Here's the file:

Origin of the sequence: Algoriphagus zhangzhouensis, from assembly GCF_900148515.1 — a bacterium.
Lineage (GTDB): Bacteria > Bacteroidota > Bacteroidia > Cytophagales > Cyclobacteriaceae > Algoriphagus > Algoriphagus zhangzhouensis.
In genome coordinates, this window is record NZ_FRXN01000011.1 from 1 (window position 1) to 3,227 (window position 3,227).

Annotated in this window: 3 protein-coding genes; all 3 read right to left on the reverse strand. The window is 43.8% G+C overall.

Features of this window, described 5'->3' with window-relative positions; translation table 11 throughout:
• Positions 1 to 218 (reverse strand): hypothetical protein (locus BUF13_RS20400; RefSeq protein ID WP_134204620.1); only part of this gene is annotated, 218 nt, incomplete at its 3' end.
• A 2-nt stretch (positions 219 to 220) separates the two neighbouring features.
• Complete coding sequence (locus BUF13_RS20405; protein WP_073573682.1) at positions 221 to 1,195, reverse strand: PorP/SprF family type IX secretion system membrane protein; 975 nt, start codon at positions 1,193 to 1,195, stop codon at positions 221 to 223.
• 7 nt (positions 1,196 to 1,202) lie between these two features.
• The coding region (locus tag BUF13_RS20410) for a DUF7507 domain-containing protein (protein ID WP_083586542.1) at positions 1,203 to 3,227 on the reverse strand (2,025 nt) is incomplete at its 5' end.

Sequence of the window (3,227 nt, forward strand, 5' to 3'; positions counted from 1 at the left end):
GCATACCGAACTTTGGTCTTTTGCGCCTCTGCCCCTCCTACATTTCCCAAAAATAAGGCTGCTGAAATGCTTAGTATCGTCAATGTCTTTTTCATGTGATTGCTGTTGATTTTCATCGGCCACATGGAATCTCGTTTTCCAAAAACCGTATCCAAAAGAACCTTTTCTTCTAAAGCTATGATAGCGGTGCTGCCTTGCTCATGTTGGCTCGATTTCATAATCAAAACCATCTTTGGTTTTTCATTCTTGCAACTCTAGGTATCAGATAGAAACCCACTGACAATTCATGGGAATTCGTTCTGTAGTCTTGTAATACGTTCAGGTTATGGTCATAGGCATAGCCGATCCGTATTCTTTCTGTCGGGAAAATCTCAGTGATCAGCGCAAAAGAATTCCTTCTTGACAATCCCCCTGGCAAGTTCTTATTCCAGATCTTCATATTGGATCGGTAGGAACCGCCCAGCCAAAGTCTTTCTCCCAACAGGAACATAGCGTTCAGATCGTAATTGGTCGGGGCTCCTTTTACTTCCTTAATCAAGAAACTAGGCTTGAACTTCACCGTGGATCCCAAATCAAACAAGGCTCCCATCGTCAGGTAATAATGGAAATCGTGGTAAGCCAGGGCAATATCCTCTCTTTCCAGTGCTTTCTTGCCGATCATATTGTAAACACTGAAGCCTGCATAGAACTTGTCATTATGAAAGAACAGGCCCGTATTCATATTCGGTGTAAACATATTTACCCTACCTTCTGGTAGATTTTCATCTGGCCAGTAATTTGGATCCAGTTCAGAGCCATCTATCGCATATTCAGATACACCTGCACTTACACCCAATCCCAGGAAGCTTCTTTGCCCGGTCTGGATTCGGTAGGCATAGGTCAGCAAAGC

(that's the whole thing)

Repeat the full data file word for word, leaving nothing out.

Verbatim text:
Origin of the sequence: Algoriphagus zhangzhouensis, from assembly GCF_900148515.1 — a bacterium.
Lineage (GTDB): Bacteria > Bacteroidota > Bacteroidia > Cytophagales > Cyclobacteriaceae > Algoriphagus > Algoriphagus zhangzhouensis.
In genome coordinates, this window is record NZ_FRXN01000011.1 from 1 (window position 1) to 3,227 (window position 3,227).

Annotated in this window: 3 protein-coding genes; all 3 read right to left on the reverse strand. The window is 43.8% G+C overall.

Features of this window, described 5'->3' with window-relative positions; translation table 11 throughout:
• Positions 1 to 218 (reverse strand): hypothetical protein (locus BUF13_RS20400; RefSeq protein ID WP_134204620.1); only part of this gene is annotated, 218 nt, incomplete at its 3' end.
• A 2-nt stretch (positions 219 to 220) separates the two neighbouring features.
• Complete coding sequence (locus BUF13_RS20405; protein WP_073573682.1) at positions 221 to 1,195, reverse strand: PorP/SprF family type IX secretion system membrane protein; 975 nt, start codon at positions 1,193 to 1,195, stop codon at positions 221 to 223.
• 7 nt (positions 1,196 to 1,202) lie between these two features.
• The coding region (locus tag BUF13_RS20410) for a DUF7507 domain-containing protein (protein ID WP_083586542.1) at positions 1,203 to 3,227 on the reverse strand (2,025 nt) is incomplete at its 5' end.

Sequence of the window (3,227 nt, forward strand, 5' to 3'; positions counted from 1 at the left end):
GCATACCGAACTTTGGTCTTTTGCGCCTCTGCCCCTCCTACATTTCCCAAAAATAAGGCTGCTGAAATGCTTAGTATCGTCAATGTCTTTTTCATGTGATTGCTGTTGATTTTCATCGGCCACATGGAATCTCGTTTTCCAAAAACCGTATCCAAAAGAACCTTTTCTTCTAAAGCTATGATAGCGGTGCTGCCTTGCTCATGTTGGCTCGATTTCATAATCAAAACCATCTTTGGTTTTTCATTCTTGCAACTCTAGGTATCAGATAGAAACCCACTGACAATTCATGGGAATTCGTTCTGTAGTCTTGTAATACGTTCAGGTTATGGTCATAGGCATAGCCGATCCGTATTCTTTCTGTCGGGAAAATCTCAGTGATCAGCGCAAAAGAATTCCTTCTTGACAATCCCCCTGGCAAGTTCTTATTCCAGATCTTCATATTGGATCGGTAGGAACCGCCCAGCCAAAGTCTTTCTCCCAACAGGAACATAGCGTTCAGATCGTAATTGGTCGGGGCTCCTTTTACTTCCTTAATCAAGAAACTAGGCTTGAACTTCACCGTGGATCCCAAATCAAACAAGGCTCCCATCGTCAGGTAATAATGGAAATCGTGGTAAGCCAGGGCAATATCCTCTCTTTCCAGTGCTTTCTTGCCGATCATATTGTAAACACTGAAGCCTGCATAGAACTTGTCATTATGAAAGAACAGGCCCGTATTCATATTCGGTGTAAACATATTTACCCTACCTTCTGGTAGATTTTCATCTGGCCAGTAATTTGGATCCAGTTCAGAGCCATCTATCGCATATTCAGATACACCTGCACTTACACCCAATCCCAGGAAGCTTCTTTGCCCGGTCTGGATTCGGTAGGCATAGGTCAGCAAAGC